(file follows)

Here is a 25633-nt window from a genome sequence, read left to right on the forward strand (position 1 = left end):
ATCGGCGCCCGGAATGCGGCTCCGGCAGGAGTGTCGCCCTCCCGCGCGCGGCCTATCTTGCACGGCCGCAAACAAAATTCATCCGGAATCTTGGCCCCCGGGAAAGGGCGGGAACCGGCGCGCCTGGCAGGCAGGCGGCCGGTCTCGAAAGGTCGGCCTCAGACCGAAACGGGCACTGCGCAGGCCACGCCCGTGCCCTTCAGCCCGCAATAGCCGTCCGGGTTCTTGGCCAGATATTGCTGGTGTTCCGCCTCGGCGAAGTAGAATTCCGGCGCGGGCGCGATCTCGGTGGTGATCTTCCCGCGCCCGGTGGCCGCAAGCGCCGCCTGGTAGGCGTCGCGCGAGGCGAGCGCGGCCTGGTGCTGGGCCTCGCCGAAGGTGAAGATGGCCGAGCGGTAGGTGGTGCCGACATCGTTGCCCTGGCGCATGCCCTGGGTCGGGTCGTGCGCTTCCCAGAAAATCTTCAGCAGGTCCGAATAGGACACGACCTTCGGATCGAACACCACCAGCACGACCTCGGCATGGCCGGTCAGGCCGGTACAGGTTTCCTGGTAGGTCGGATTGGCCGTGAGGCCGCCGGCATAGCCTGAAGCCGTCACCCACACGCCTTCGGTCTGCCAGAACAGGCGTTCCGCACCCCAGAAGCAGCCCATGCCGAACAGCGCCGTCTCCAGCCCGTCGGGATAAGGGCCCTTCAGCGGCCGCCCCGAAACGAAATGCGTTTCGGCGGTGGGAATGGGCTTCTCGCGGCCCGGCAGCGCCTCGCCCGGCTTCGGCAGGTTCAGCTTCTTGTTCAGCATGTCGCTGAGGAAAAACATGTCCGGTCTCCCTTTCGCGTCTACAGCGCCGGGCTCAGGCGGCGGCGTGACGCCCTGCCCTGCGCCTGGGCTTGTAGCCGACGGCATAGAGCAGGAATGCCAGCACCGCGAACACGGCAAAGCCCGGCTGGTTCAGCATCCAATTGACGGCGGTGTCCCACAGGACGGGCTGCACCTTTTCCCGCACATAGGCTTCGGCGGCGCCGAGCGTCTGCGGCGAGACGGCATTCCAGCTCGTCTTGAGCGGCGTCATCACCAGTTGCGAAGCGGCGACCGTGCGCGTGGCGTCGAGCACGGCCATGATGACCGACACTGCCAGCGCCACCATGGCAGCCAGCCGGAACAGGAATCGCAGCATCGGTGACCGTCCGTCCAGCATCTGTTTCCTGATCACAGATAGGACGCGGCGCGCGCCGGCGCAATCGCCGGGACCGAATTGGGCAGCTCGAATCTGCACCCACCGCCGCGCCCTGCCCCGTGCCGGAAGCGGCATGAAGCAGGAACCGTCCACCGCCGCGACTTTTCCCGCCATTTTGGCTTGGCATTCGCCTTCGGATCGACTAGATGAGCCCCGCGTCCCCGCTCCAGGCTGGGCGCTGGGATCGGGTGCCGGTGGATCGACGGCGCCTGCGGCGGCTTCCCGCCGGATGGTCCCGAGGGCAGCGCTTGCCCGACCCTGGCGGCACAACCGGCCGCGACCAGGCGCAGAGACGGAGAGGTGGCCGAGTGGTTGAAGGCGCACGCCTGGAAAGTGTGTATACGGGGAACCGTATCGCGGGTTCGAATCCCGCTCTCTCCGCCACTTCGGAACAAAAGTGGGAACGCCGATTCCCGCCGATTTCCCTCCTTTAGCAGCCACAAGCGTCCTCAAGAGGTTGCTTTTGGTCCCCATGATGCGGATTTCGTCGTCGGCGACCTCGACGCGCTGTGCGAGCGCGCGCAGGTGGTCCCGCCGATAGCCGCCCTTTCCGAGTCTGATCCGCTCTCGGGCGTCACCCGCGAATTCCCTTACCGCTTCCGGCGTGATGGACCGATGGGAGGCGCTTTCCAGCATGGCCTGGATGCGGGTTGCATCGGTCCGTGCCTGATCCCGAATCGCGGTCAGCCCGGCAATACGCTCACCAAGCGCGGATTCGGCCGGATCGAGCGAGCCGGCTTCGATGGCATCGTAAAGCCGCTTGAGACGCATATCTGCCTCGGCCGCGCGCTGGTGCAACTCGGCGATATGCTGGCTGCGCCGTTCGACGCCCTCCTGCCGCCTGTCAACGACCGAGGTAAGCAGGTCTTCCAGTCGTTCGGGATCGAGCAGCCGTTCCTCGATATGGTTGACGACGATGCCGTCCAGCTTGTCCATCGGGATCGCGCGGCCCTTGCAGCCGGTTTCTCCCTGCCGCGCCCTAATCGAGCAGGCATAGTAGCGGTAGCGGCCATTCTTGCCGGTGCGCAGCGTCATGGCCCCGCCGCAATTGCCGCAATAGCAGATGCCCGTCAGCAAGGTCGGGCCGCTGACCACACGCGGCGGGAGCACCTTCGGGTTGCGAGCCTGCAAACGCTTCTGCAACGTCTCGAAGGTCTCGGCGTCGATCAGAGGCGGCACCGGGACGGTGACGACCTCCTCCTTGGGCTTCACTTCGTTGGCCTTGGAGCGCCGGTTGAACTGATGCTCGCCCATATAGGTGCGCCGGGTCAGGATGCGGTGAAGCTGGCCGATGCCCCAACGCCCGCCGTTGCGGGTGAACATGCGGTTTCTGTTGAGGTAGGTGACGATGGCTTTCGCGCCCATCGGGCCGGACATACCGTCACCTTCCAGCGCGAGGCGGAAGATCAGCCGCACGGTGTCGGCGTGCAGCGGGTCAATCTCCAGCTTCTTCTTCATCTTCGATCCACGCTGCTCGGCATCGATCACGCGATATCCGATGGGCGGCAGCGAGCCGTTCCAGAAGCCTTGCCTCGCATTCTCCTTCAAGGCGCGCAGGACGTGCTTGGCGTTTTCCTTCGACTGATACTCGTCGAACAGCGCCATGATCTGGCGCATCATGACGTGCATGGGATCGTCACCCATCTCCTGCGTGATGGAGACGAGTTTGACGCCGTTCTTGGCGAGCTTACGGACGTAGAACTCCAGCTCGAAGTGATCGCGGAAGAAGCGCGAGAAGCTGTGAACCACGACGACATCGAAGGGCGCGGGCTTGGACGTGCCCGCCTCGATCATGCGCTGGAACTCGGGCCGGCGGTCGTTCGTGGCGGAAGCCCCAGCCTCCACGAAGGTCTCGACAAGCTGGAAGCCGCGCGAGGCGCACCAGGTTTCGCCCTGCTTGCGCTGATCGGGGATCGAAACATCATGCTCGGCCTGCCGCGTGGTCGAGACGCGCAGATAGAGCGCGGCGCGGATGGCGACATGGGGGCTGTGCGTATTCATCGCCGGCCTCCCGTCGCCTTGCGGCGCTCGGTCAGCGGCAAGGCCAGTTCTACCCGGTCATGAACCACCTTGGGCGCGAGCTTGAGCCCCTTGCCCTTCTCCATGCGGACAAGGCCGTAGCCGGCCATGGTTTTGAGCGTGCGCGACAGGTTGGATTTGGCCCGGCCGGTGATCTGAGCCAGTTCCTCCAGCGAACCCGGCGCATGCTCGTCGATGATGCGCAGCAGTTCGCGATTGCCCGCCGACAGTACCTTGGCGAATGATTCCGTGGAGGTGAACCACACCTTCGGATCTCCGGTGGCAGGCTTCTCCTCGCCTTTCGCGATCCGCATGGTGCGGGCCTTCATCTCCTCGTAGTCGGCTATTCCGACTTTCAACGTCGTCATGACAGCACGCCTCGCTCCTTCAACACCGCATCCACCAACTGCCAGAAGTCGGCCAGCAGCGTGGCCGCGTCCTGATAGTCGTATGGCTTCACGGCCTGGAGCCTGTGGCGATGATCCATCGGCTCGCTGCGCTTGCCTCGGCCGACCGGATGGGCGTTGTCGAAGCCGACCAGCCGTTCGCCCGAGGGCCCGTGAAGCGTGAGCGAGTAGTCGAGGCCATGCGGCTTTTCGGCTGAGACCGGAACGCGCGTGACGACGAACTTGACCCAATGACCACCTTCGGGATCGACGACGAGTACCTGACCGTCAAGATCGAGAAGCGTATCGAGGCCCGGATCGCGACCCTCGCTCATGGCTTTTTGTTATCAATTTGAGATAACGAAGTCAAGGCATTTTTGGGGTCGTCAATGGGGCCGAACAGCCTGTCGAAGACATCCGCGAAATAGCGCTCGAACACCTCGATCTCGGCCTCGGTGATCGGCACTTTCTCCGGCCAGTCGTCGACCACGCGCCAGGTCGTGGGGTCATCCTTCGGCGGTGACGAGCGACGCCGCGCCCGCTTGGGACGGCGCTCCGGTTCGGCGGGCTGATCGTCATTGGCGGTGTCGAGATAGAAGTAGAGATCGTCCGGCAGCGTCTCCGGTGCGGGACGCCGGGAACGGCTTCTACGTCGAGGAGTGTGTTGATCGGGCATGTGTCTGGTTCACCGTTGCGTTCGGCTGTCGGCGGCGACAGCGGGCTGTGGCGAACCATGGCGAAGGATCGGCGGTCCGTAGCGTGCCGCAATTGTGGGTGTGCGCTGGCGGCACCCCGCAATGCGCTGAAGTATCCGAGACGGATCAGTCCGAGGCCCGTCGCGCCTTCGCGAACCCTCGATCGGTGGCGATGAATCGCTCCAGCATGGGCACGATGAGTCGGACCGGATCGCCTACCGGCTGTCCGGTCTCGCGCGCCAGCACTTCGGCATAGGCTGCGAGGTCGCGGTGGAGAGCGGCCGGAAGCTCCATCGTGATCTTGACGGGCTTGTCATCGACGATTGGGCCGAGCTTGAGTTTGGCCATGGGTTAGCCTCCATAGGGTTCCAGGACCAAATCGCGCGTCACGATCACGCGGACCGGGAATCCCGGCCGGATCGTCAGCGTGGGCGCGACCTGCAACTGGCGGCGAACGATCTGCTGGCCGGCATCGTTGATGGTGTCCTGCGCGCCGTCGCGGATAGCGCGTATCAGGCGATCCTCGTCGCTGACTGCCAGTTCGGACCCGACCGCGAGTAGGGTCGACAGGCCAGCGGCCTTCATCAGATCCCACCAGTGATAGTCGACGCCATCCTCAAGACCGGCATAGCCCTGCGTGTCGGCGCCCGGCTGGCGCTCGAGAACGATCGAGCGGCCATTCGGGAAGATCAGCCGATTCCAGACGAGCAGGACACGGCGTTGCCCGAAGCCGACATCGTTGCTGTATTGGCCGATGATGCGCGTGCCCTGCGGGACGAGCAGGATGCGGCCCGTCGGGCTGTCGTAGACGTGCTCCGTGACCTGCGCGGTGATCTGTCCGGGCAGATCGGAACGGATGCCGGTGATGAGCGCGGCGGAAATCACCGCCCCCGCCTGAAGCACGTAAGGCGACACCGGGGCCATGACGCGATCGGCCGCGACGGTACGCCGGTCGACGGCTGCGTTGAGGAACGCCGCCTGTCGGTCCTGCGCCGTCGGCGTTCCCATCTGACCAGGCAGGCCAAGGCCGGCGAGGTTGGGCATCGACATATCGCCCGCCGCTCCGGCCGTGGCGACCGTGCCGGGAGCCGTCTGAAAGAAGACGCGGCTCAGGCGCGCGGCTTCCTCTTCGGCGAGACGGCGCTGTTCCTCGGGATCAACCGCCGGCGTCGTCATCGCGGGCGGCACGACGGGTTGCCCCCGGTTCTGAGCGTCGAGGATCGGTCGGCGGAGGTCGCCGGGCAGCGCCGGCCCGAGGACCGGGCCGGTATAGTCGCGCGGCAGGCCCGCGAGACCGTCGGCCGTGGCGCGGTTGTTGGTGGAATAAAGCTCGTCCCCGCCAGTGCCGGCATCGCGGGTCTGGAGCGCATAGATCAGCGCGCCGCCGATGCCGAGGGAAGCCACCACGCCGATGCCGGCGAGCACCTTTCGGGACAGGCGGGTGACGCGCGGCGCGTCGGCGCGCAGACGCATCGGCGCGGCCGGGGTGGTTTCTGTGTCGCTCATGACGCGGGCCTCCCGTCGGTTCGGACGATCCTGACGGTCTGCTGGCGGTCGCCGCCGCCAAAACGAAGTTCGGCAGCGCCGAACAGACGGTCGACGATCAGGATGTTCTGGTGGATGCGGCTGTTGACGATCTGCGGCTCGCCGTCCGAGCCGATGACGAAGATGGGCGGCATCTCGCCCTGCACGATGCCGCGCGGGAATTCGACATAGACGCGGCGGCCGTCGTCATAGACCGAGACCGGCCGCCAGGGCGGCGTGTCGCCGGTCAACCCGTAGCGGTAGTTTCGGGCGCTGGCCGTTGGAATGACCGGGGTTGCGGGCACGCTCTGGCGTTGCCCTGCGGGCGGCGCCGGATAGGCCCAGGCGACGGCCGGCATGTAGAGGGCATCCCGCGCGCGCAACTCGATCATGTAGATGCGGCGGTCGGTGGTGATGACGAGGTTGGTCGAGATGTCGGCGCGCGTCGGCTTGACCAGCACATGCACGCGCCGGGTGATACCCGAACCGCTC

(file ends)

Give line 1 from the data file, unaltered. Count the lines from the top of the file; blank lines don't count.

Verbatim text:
Here is a 25633-nt window from a genome sequence, read left to right on the forward strand (position 1 = left end):